While the market may have recovered significantly in the second half of the year, many investors’ portfolios are back to 1999 levels, resulting in a “lost decade” of investing, AARP Financial said.

Indeed, an AARP survey found that 65% of investors lack confidence in the financial markets and consider the markets’ performance to be the biggest threat to their retirement. Fifty-five percent said it’s hard to find financial information and guidance they can trust.

“A lot of damage has been done across income segments—to investor portfolios and psyches alike,” said AARP Financial President Richard “Mac” Hisey. “The recent market recovery notwithstanding, millions of Americans are still scared and confused about their retirement plans. Many others should be concerned but aren’t because they are unaware of how unprepared they are.

“The reality is that, financially speaking, we are emerging from a ‘lost decade.’ There are distinct similarities between this lost decade and the classic novel and film, ‘The Lost Weekend,’ which depicts an alcoholic’s struggle with blackouts and binge drinking,” Hisey continued. “It can be argued that it was a combination of Wall Street’s own risk-taking and extreme over-leveraging [coupled with] individuals spending way beyond their means, using their homes as ATMs and borrowing to consume, and the federal government keeping interest rates too low for too long that contributed to a binge that ultimately led to a credit crisis and the worst recession since the Great Depression.”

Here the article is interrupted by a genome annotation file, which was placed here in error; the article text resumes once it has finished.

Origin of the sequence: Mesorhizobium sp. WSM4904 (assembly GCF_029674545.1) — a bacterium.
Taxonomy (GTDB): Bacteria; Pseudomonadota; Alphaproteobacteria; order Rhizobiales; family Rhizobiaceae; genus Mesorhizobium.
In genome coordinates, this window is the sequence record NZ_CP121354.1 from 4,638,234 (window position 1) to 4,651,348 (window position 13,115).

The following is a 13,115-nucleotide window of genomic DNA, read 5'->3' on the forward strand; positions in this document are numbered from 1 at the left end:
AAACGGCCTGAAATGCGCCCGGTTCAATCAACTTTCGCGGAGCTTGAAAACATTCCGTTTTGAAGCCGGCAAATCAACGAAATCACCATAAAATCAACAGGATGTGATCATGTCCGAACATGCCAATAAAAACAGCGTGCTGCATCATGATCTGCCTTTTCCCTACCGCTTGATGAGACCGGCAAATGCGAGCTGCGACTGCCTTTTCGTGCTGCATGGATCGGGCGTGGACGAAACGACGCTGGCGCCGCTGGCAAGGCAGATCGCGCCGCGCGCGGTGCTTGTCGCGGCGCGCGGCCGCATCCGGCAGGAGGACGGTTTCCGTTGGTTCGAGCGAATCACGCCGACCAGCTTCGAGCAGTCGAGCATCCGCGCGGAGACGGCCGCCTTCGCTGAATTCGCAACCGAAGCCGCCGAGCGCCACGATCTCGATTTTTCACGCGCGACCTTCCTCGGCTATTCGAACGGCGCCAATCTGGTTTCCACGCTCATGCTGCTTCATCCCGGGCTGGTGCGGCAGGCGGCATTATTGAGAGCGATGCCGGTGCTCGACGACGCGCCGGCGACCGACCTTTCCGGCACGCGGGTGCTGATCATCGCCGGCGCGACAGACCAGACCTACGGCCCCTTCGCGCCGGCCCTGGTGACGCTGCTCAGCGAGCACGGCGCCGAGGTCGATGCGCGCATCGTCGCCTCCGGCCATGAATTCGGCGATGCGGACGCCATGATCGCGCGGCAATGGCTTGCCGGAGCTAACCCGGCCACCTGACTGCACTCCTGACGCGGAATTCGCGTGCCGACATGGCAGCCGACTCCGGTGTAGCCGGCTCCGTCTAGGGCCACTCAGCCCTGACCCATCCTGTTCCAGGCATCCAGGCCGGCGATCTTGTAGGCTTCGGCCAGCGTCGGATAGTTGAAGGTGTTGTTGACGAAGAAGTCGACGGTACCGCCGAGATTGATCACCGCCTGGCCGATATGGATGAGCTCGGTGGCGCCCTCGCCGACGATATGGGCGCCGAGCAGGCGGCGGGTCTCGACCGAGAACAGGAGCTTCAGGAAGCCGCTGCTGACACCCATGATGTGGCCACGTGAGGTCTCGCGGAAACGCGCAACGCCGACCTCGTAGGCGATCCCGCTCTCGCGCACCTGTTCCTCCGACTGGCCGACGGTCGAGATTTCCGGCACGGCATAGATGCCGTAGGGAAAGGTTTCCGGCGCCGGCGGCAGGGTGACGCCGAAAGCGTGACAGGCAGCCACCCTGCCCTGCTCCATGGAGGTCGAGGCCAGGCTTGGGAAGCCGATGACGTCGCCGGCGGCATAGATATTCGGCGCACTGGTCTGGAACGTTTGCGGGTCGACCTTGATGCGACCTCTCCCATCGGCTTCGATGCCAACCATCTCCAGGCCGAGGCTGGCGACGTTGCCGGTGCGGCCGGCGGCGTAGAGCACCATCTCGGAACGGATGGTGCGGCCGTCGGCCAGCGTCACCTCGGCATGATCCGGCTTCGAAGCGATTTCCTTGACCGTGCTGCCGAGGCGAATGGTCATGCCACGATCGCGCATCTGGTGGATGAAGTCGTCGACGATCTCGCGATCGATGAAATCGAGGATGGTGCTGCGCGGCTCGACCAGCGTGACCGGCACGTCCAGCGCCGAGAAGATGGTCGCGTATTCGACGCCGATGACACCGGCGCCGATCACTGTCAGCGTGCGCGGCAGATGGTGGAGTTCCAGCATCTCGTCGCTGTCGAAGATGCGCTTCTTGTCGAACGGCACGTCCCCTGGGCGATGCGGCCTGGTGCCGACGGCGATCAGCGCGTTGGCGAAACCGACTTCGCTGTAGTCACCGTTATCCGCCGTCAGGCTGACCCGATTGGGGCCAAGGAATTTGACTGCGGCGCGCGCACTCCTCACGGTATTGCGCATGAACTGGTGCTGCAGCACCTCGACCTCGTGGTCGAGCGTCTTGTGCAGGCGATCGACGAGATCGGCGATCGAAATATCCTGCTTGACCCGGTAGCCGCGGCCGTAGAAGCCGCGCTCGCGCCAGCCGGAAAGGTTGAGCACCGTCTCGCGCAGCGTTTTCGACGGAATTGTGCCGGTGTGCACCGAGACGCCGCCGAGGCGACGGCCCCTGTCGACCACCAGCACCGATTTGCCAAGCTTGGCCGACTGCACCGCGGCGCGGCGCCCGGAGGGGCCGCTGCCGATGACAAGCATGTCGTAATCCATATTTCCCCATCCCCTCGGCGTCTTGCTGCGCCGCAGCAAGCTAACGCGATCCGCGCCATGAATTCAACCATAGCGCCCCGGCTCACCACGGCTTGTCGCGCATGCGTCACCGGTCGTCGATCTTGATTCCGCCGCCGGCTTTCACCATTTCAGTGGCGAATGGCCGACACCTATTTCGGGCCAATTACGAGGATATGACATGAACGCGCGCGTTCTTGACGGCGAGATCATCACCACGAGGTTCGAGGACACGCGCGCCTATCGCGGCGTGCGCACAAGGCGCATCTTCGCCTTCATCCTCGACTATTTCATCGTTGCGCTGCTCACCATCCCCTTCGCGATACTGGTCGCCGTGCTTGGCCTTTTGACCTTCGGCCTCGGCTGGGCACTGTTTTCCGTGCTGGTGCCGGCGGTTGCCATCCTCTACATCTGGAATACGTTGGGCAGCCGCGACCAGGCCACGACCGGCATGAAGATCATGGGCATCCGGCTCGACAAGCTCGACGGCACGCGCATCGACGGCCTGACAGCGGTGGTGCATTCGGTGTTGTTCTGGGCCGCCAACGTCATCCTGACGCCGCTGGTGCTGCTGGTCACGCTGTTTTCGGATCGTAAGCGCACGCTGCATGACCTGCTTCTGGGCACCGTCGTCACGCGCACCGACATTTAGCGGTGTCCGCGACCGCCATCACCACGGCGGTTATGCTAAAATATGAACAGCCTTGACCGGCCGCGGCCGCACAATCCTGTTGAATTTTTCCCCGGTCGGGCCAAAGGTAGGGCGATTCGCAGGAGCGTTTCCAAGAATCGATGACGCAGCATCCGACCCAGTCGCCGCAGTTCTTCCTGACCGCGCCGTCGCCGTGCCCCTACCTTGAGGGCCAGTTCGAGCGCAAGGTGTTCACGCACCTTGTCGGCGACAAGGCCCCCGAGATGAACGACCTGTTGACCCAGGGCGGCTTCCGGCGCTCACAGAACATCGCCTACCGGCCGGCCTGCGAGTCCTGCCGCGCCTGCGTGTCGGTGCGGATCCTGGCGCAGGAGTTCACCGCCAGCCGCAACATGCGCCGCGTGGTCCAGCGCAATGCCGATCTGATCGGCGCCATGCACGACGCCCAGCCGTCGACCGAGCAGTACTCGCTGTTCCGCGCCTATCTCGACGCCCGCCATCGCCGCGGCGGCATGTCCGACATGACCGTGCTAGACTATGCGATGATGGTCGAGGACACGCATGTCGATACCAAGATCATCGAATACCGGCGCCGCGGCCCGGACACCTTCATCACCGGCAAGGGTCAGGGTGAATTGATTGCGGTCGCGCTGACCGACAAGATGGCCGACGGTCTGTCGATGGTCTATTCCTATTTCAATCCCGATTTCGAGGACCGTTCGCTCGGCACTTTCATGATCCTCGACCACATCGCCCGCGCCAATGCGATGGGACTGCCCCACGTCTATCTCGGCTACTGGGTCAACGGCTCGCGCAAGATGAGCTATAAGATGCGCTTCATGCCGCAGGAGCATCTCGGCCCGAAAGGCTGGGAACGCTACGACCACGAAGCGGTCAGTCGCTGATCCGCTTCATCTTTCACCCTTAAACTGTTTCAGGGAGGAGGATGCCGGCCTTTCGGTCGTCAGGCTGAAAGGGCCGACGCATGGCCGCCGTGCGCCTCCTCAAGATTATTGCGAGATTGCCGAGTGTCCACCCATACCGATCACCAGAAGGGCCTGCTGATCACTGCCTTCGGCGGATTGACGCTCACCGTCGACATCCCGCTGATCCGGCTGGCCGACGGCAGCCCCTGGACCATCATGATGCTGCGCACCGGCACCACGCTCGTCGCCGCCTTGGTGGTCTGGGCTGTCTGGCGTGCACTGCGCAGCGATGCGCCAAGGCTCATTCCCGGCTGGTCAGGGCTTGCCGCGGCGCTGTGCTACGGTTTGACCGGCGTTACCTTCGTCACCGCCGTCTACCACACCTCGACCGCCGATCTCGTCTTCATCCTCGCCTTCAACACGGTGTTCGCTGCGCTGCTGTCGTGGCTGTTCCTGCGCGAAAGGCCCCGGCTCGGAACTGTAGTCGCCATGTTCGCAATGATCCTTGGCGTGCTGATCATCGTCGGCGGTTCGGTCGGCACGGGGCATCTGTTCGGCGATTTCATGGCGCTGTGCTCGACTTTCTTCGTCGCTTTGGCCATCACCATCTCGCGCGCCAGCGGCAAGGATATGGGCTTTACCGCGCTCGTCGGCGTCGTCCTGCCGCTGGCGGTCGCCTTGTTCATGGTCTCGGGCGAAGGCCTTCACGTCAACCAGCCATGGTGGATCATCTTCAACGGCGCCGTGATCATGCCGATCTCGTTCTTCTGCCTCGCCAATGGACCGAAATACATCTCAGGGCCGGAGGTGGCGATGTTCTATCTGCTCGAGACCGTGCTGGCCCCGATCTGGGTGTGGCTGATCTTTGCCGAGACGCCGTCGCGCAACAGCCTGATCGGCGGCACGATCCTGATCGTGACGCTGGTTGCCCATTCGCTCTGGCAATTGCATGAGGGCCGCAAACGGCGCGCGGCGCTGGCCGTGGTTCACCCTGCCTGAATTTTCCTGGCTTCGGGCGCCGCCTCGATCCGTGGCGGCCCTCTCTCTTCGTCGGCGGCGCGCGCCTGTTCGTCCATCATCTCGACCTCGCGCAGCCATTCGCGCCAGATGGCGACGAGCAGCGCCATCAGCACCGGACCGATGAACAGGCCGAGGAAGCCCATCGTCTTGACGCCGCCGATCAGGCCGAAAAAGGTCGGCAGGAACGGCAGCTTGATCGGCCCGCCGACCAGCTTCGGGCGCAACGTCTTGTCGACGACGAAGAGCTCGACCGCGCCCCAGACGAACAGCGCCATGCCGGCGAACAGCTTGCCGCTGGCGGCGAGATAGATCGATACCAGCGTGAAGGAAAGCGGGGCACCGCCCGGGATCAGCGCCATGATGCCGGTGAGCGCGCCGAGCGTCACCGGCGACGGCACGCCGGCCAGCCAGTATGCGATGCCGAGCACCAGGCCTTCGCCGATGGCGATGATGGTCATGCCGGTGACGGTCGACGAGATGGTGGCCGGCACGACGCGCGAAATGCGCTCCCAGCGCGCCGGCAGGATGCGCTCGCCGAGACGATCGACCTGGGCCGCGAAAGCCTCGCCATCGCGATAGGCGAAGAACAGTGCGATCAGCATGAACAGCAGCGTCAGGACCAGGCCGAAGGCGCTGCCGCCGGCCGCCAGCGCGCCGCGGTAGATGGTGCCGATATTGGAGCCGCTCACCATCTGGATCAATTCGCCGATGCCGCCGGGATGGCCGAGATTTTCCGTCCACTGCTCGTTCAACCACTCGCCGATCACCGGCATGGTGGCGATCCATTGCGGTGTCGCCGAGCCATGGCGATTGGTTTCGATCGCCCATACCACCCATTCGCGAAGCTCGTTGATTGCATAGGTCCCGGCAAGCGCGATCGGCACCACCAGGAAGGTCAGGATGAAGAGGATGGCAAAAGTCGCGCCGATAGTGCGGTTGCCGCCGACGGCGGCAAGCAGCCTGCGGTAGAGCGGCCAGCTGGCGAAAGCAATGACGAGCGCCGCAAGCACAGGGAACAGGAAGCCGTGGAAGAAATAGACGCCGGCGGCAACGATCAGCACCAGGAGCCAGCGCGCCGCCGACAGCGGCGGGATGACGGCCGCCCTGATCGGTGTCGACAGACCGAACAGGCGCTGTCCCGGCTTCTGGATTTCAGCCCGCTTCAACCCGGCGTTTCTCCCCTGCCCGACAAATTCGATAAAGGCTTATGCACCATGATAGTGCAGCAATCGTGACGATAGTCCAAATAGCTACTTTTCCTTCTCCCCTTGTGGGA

To address this situation, AARP Financial has developed a guide called, “The Road Back: Eight Steps Toward Financial Recovery.”

The steps include being realistic about one’s age span, assets and liabilities, inflation and lifestyle in retirement. AARP suggests people consider moving to a more affordable section of the country, possibly working longer and definitely saving as much as they possible can, starting with a qualified retirement plan. Invest regularly, AARP says, take advantage of dollar-cost averaging and pay attention to fees and transaction costs.

AARP suggests that people consider both life insurance and long-term care insurance. And despite the market’s turbulence and the recent questioning of the wisdom of traditional asset allocation, AARP recommends a properly diversified portfolio overseen by a trusted  financial professional.

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